San Francisco and state EDD rally to aid employers, employees 

Help is on the way!

The City of San Francisco has pledged to assist businesses and non-profits with paying for an additional 40 hours of paid sick time for private-sector workers affected by COVID-19.

Under the Workers and Families First Program, announced on Monday, March 16, by San Francisco Mayor London Breed, the City will pay up to 40 hours per employee at $15.59 per hour (minimum wage), or $623 per employee. For employees who earn more than this rate, the employer will cover the remaining cost. The program covers employees “only if the employee has exhausted their currently available sick leave, has exhausted or is not eligible for federal or state supplemental sick leave, and the employer agrees to extend sick leave beyond current benefits.”

The City of San Francisco also announced a policy allowing public workers affected by COVID-19 to use their paid time off before it is accrued. It also temporarily amended the San Francisco Paid Sick Leave Ordinance to prohibit employers from requiring employees to produce a doctor’s note to use paid sick leave for absences related to COVID-19. The website of the City's Office of Economic and Workforce Development is useful for keeping up with the City’s efforts to assist businesses and workers affected by COVID-19.

The California Employment Development Department has also stepped in to absorb some of the COVID-19 impact. Those who are unable to work due to the coronavirus can file a claim for disability insurance, which provides short-term benefit payments to those suffering full or partial wage loss due to a non-work-related illness. Gov. Gavin Newsom (D) signed an executive order waiving the weeklong unpaid waiting period. Eligible individuals can collect benefits for the first week they are out of work. They can also file claims for Paid Family Leave and Unemployment Insurance if they miss work to care for an ill or quarantined family member, to care for a child whose school has been closed, or because of reduced work hours.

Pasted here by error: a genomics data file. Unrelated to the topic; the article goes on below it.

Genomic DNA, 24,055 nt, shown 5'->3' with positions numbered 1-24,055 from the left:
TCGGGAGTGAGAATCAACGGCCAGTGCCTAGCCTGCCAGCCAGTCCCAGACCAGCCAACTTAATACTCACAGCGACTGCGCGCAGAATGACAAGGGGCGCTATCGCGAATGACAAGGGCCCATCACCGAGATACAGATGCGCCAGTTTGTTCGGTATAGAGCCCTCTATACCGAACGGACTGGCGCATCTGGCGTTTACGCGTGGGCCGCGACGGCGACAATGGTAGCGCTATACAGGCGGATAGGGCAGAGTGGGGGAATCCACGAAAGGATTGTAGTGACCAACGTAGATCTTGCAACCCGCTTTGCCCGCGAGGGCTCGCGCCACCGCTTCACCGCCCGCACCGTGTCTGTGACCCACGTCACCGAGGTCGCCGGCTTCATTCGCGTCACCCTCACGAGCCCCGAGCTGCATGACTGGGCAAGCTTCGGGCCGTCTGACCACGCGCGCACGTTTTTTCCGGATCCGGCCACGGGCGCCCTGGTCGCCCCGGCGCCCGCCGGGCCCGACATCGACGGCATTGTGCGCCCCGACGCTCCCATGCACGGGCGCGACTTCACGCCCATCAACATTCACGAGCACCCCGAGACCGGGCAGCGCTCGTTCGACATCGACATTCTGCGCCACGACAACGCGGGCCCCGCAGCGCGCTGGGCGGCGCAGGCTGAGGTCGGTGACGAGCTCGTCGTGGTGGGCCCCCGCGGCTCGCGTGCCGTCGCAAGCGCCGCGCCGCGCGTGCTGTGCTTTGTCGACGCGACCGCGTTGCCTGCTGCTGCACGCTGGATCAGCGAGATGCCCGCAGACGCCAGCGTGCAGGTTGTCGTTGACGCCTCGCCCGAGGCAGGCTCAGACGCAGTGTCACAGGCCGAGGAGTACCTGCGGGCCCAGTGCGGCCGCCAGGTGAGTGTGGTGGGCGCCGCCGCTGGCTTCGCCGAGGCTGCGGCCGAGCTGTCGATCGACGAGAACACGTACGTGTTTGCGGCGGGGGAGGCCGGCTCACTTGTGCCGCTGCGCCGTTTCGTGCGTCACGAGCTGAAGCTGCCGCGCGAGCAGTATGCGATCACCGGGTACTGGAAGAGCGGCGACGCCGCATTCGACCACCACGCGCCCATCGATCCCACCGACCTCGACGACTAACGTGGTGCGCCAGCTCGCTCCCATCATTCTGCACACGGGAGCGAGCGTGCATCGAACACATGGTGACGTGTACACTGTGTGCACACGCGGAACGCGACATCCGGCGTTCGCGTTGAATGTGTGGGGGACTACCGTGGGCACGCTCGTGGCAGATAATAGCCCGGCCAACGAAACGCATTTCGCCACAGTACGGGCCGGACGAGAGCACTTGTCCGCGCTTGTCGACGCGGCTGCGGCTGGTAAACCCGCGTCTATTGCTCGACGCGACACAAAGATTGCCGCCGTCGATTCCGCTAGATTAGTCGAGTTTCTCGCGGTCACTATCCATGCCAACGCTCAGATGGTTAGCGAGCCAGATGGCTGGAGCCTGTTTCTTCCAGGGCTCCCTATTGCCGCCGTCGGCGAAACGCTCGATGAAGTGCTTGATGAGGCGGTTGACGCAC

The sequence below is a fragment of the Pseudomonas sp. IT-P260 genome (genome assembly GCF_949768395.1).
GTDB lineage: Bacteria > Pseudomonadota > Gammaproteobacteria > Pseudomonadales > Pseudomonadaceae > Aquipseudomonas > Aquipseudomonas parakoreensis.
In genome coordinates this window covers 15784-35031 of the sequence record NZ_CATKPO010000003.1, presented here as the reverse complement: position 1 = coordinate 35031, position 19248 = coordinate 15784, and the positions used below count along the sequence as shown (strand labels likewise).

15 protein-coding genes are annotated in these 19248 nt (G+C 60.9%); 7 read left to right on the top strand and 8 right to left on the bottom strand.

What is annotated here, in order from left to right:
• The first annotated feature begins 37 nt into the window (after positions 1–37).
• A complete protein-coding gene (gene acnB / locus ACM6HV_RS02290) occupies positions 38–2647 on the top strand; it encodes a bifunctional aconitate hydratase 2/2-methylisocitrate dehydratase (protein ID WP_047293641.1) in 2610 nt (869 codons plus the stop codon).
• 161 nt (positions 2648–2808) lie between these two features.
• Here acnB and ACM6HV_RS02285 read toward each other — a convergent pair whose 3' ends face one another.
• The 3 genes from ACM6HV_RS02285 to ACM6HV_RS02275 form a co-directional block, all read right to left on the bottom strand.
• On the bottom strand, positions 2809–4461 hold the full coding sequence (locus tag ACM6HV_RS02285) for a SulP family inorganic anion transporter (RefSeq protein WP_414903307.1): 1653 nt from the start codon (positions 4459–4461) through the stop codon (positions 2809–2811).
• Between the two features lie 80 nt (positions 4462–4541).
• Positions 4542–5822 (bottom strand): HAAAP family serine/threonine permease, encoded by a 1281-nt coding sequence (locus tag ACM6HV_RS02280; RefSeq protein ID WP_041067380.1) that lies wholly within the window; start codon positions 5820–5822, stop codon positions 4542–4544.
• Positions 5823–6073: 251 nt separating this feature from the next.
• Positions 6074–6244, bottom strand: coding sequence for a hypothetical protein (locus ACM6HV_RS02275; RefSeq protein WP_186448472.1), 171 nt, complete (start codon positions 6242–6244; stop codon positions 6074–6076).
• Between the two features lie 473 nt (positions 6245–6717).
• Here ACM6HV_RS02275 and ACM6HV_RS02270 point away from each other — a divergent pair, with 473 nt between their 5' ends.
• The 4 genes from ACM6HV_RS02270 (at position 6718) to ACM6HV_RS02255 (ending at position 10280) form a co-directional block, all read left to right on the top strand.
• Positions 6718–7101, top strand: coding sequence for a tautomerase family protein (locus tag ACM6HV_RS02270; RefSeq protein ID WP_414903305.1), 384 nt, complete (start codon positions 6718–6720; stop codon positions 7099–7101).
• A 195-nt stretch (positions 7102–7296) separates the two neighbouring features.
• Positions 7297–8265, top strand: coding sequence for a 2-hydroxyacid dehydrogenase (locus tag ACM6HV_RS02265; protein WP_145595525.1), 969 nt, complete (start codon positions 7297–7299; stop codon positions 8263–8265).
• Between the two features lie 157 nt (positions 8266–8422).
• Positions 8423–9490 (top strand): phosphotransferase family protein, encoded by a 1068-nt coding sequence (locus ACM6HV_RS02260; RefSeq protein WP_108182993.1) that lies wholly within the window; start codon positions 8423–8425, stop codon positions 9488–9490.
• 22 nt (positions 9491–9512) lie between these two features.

The EDD also provides resources to employers negatively affected by COVID-19, including those that have reduced the number of employee hours or facing potential closures and layoffs. Here’s a link to the EDD’s coronavirus webpage for more information.

California employment laws keep employers up at night, wondering what is coming next. There always seems to be something. From new statutes to new regulations to new court decisions, we will keep you up to date on developments in the areas of wage and hour, discrimination, leaves of absence, retaliation, class actions, PAGA, and arbitration. We’ll also provide you with practical information on how to update your policies and employment practices. Please subscribe to keep current.


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